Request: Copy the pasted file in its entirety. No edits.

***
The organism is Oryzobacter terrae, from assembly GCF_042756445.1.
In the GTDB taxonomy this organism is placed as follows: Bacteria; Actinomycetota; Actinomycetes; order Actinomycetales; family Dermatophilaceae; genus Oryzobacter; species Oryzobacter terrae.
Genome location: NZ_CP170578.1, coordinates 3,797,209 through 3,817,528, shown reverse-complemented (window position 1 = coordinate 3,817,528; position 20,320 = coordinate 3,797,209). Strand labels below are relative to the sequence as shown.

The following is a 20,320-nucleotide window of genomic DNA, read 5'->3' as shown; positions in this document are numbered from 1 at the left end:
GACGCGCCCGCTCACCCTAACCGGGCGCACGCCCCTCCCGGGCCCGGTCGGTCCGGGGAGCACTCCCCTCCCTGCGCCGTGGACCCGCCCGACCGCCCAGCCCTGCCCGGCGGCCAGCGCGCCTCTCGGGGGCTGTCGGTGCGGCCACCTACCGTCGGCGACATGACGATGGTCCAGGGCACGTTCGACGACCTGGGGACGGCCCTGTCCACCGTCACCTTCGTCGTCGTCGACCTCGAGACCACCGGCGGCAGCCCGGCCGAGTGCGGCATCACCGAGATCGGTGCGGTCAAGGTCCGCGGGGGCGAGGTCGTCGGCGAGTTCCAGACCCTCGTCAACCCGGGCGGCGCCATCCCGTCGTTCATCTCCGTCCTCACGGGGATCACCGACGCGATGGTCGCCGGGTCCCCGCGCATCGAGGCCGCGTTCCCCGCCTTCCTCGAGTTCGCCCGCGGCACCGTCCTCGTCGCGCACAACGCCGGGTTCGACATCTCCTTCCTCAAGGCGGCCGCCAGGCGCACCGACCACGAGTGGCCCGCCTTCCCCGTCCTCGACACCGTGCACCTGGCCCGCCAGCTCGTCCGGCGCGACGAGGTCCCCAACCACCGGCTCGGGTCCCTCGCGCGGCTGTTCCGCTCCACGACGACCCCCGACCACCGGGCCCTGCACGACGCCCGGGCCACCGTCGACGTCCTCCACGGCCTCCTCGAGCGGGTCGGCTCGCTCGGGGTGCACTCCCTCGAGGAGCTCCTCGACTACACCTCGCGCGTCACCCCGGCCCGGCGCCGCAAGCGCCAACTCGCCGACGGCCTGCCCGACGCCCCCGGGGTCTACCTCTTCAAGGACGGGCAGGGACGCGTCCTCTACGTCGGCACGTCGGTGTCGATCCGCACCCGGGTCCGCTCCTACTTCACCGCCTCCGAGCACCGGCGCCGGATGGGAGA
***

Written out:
The organism is Oryzobacter terrae, from assembly GCF_042756445.1.
In the GTDB taxonomy this organism is placed as follows: Bacteria; Actinomycetota; Actinomycetes; order Actinomycetales; family Dermatophilaceae; genus Oryzobacter; species Oryzobacter terrae.
Genome location: NZ_CP170578.1, coordinates 3,797,209 through 3,817,528, shown reverse-complemented (window position 1 = coordinate 3,817,528; position 20,320 = coordinate 3,797,209). Strand labels below are relative to the sequence as shown.

The following is a 20,320-nucleotide window of genomic DNA, read 5'->3' as shown; positions in this document are numbered from 1 at the left end:
GACGCGCCCGCTCACCCTAACCGGGCGCACGCCCCTCCCGGGCCCGGTCGGTCCGGGGAGCACTCCCCTCCCTGCGCCGTGGACCCGCCCGACCGCCCAGCCCTGCCCGGCGGCCAGCGCGCCTCTCGGGGGCTGTCGGTGCGGCCACCTACCGTCGGCGACATGACGATGGTCCAGGGCACGTTCGACGACCTGGGGACGGCCCTGTCCACCGTCACCTTCGTCGTCGTCGACCTCGAGACCACCGGCGGCAGCCCGGCCGAGTGCGGCATCACCGAGATCGGTGCGGTCAAGGTCCGCGGGGGCGAGGTCGTCGGCGAGTTCCAGACCCTCGTCAACCCGGGCGGCGCCATCCCGTCGTTCATCTCCGTCCTCACGGGGATCACCGACGCGATGGTCGCCGGGTCCCCGCGCATCGAGGCCGCGTTCCCCGCCTTCCTCGAGTTCGCCCGCGGCACCGTCCTCGTCGCGCACAACGCCGGGTTCGACATCTCCTTCCTCAAGGCGGCCGCCAGGCGCACCGACCACGAGTGGCCCGCCTTCCCCGTCCTCGACACCGTGCACCTGGCCCGCCAGCTCGTCCGGCGCGACGAGGTCCCCAACCACCGGCTCGGGTCCCTCGCGCGGCTGTTCCGCTCCACGACGACCCCCGACCACCGGGCCCTGCACGACGCCCGGGCCACCGTCGACGTCCTCCACGGCCTCCTCGAGCGGGTCGGCTCGCTCGGGGTGCACTCCCTCGAGGAGCTCCTCGACTACACCTCGCGCGTCACCCCGGCCCGGCGCCGCAAGCGCCAACTCGCCGACGGCCTGCCCGACGCCCCCGGGGTCTACCTCTTCAAGGACGGGCAGGGACGCGTCCTCTACGTCGGCACGTCGGTGTCGATCCGCACCCGGGTCCGCTCCTACTTCACCGCCTCCGAGCACCGGCGCCGGATGGGAGA